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Table of contents :

Acknowledgements
1 Life-long learning of hierarchical tasks using sequences of motor primitives
1.1 Life-long learning problem
1.2 Learning methods
1.2.1 Learning motor action sequences
1.2.2 Multi-task learning by a hierarchical representation
1.2.3 Active motor learning in high-dimensional spaces
Intrinsic motivation
Social guidance
Strategic learning
2 A strategic intrinsically motivated architecture for life-long learning 
2.1 Formalization of the problem
2.2 Example of experimental setup: rotating robotic arm drawing
2.3 Strategic Intrinsically Motivated learner
2.3.1 SAGG-RIAC
2.3.2 SGIM-ACTS
2.3.3 Extension to complex tasks
2.4 Socially Guided Intrinsic Motivation for Sequence of Actions through
Hierarchical Tasks
2.5 Tackling the experiment of the rotating robot arm drawing
2.6 Conclusion
3 Poppy humanoid robot learning inter-related tasks on a tactile tablet 
3.1 SGIM-ACTSCL
3.1.1 Strategies
Mimicry of an action teacher
Autonomous exploration of the primitive action space
3.1.2 Interest Mapping
3.2 Experiment
Description of environment
Dynamic Movement Primitives
Action space
Observable spaces
Task spaces
3.2.1 The teacher
3.2.2 Evaluation Protocol
Evaluation method
Compared algorithms
3.2.3 Results
Evaluation performance
Learning process organization
3.2.4 Conclusions
4 Using the task hierarchy to form sequences of motor actions 
4.1 Experimental setup
4.1.1 Environment
4.1.2 Formalization of tasks and actions
Action spaces
Outcome subspaces
4.2 Procedures framework
4.3 Intrinsically Motivated Procedure Babbling
4.3.1 Strategies
Autonomous exploration of the action space
Autonomous exploration of the procedure space
4.3.2 Overview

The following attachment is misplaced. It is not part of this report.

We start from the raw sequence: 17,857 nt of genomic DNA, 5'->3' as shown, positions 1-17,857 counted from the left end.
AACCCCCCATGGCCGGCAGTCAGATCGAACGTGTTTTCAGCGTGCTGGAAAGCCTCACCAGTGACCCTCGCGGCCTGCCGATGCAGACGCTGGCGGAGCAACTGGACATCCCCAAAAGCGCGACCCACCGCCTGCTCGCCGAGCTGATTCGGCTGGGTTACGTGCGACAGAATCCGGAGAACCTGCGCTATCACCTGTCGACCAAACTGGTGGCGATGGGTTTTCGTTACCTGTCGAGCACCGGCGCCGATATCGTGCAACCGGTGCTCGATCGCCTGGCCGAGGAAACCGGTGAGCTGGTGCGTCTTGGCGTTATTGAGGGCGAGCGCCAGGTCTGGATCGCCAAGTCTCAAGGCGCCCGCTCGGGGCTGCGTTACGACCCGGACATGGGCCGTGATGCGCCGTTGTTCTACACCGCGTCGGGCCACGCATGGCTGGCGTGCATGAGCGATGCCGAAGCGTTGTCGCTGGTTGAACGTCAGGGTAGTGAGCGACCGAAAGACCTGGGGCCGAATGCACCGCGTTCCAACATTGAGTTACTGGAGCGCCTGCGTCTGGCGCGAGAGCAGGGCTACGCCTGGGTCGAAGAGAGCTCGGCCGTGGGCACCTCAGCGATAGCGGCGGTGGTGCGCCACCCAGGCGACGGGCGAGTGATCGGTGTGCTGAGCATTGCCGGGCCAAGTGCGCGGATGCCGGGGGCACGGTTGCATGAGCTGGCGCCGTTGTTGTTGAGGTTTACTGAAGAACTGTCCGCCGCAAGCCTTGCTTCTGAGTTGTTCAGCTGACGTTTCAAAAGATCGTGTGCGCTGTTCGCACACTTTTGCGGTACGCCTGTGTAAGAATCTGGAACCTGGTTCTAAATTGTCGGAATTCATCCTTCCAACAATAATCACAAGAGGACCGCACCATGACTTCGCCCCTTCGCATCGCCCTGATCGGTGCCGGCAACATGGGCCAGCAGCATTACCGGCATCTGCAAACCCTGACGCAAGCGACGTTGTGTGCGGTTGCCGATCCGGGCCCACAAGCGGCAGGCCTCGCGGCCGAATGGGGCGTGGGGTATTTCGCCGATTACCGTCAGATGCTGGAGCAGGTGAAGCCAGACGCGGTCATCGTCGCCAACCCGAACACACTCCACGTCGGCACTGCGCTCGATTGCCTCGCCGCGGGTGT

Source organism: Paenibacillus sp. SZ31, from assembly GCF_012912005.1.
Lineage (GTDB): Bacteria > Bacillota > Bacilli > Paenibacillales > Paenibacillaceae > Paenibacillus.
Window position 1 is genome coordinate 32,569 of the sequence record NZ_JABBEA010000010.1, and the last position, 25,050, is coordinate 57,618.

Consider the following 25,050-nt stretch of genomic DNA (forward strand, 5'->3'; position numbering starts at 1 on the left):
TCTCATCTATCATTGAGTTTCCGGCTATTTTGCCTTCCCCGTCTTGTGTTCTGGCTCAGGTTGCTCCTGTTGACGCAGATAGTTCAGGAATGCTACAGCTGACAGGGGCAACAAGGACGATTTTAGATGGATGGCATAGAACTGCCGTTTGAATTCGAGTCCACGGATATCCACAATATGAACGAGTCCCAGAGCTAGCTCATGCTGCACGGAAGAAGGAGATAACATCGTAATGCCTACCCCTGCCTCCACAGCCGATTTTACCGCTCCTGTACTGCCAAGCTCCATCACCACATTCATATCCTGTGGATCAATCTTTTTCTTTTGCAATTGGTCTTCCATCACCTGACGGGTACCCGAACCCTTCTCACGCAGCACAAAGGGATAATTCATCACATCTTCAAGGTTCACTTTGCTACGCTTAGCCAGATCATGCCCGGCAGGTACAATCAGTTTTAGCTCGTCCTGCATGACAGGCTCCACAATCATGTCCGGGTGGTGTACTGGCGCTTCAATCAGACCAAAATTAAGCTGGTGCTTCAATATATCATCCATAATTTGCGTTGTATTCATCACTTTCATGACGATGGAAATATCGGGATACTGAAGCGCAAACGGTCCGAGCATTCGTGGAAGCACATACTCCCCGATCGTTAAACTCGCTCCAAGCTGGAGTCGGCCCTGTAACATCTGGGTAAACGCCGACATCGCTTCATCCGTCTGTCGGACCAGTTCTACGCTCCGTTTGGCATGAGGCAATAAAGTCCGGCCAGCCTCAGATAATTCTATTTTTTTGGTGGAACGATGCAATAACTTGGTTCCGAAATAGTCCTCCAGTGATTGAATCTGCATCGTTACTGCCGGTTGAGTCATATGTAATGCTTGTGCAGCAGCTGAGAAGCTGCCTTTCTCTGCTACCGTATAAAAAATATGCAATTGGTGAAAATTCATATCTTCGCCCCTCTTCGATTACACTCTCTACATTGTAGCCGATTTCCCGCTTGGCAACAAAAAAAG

4.3.3 Experiment
Evaluation Method
4.3.4 Results
Evaluation performance
Lengths of action sequences used
4.3.5 Conclusion
4.4 Socially Guided Intrinsic Motivation with Procedure Babbling
4.4.1 Interactive strategies
Action teachers
Procedural teachers
4.4.2 Algorithm overview
4.4.3 Experiment
Teachers
Evaluation method
4.4.4 Results
Distance to goals
Analysis of the sampling strategy chosen for each goal
Length of the sequence of primitive actions
4.4.5 Conclusion
5 Yumi industrial robot learning complex hierarchical tasks on a tangible interactive table 
5.1 Simulated experiment
5.1.1 Setup
5.1.2 Experiment variables
Action spaces
Task spaces
5.1.3 The teachers
5.1.4 Evaluation method
5.1.5 Results
Evaluation performance
Analysis of the sampling strategy chosen for each goal
Length of the sequence of primitive actions
5.1.6 Conclusion
5.2 Physical experimental setup
5.2.1 Description of the environment
5.2.2 Formalization of tasks and actions
5.2.3 Teachers
5.2.4 Evaluation method
5.2.5 Results
Evaluation performance
Analysis of the sampling strategy chosen for each goal
Length of actions chosen and task hierarchy discovered
5.2.6 Conclusion
5.3 Transfer learning
5.3.1 Experimental setup
5.3.2 Definition of the problem
5.3.3 Transfer Learning in SGIM-PB
5.3.4 Teachers
5.3.5 Evaluation method
5.3.6 Results
5.3.7 Conclusion
6 Conclusion 
6.1 Conclusion of the manuscript
6.2 Conclusions and limitations
6.2.1 Conclusions of the approach
6.2.2 Limitations of the approach
6.2.3 Perspectives
6.3 Contributions
6.4 Takeaway message
6.5 Impact
6.6 Papers
Bibliography